Jim Elliott

As I write this, it is Rev. Martin Luther King, Jr. Day. We have holidays to celebrate great people and great accomplishments. As time passes the great people seem to become even greater, but the magnitude of the great deeds, having been accomplished, seems to shrink as time passes, memories fade, and the participants die.

As great as Martin Luther King was there are so many others who made sacrifices of time and life whose names and deeds should also be celebrated on this day.

There are incidences too, of actions taken whose motives were not understood at the time but revealed only later for what they were and how they changed lives. In this case, my life.

It was 1960, and a friend and I were playing pool and drinking beer in a bar in South Florida. We were both 17, and should not have been in the bar, nor were we wanted in the bar, but we were not asked to leave. The bar was in the “Colored Town” section of Boynton Beach, and we were two Northern white boys taking advantage of our skin color.

That put the Black bartender in a very awkward position; he was breaking the law by serving us but kicking us out might have caused him unpleasant repercussions. We knew this, that’s why we were there. We played a couple of games of pool with one or two of the Black customers and then left to get something to eat.

There was then a chain of hamburger joints called Royal Castle where you could get fifteen cent hamburgers fried with onions. They were small, but they were delicious, and we usually ordered three at a time, which was called a “trip”.

As we were sitting inside at the counter we saw one of the men we had been playing pool with waving at us from outside by the take-out window. It was against the law for Blacks to eat in a “Whites Only” restaurant and the only place Black people could order food was outside at what was always referred to as the “N….r” window. Unthinking, we waved to him and told him to join us at the counter, which, amazingly, he did.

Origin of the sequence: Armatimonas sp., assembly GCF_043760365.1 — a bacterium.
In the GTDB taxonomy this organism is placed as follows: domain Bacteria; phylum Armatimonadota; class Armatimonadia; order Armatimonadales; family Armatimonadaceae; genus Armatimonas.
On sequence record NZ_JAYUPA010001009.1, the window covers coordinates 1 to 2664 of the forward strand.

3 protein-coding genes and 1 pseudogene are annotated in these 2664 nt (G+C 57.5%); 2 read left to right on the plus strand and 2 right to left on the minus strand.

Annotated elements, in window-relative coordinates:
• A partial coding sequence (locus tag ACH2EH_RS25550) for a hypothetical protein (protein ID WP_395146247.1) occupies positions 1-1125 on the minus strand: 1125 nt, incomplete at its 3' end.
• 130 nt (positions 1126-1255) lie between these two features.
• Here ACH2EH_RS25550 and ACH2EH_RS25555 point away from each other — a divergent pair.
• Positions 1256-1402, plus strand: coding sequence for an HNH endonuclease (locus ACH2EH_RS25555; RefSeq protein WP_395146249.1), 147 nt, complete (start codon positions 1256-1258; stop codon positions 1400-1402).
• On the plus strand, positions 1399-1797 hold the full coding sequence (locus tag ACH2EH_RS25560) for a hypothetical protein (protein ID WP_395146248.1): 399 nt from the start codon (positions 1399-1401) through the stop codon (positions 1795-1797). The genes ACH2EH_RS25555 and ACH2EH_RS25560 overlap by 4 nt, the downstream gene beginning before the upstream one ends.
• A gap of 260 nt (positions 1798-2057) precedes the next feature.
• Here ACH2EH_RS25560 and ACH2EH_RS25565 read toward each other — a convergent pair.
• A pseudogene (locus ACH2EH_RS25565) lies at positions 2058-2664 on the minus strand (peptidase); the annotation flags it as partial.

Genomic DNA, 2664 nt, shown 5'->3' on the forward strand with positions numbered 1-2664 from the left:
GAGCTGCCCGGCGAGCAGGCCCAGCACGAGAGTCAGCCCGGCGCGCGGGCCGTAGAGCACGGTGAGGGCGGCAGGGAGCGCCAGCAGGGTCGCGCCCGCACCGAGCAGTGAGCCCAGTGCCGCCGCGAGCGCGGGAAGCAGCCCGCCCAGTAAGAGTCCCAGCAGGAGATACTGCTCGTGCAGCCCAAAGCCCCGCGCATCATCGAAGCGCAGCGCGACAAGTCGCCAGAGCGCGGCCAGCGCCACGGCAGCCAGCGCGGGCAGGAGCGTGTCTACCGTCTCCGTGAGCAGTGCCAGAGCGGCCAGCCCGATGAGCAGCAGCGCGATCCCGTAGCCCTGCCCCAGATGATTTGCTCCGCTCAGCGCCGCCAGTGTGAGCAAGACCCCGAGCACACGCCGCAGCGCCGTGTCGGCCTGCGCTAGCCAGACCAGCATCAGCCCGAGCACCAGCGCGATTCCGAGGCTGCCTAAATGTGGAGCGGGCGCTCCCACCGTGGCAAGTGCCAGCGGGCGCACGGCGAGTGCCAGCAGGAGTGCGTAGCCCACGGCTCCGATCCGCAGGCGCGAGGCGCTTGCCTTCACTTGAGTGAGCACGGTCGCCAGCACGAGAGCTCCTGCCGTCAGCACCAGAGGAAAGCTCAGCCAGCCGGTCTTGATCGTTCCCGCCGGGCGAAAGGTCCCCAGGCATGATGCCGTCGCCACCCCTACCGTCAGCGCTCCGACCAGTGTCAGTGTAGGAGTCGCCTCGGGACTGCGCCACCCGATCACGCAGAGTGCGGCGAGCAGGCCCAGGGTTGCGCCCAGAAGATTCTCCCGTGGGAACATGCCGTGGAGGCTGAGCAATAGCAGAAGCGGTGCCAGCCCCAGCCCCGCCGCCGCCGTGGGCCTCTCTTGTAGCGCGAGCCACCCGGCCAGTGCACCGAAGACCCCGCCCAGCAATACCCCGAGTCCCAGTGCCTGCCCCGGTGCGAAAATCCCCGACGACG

As we were talking the place became incredibly silent. The patrons—all white—had left and the cook and counterman were standing as far away from us as they could get. In a very short time two police cars arrived and the officers escorted my friend and me outside They escorted the Black man outside, too, but separately from us. We were Northerners, and the officers took that into consideration.

“We have different ways of doing things here,” they said, and sent us home. They put the Black man in a cruiser and drove away with him. I do not know what became of him. I doubt that they just took him home, but whatever happened to him was our fault. But we were not ashamed of ourselves, we were let off because we were white.

The shame came later, years later as we realized the danger our actions put him in. I still feel the guilt.

So when I think of Martin Luther King Day, I think of that man at the Royal Castle and the millions of other Blacks who suffered arrest, lynching, and the mere daily insults and indignities because of their skin color—a condition of fate and fortune. And I think of two white kids who finally figured out that they had done something wrong.

In those days in the South there were bathrooms marked “White” and “Colored”, as were drinking fountains and bus station waiting rooms. The front seats of buses were forbidden to Blacks. If the bus was full and a white person got on a Black was expected to give them their seat.

Life is better now in the South, for whites and Blacks alike. It is better because of the actions of, yes, King and others like him, but like all things, the actions of millions of unsung brave men and women. It is a work in progress, never finished, but getting better.

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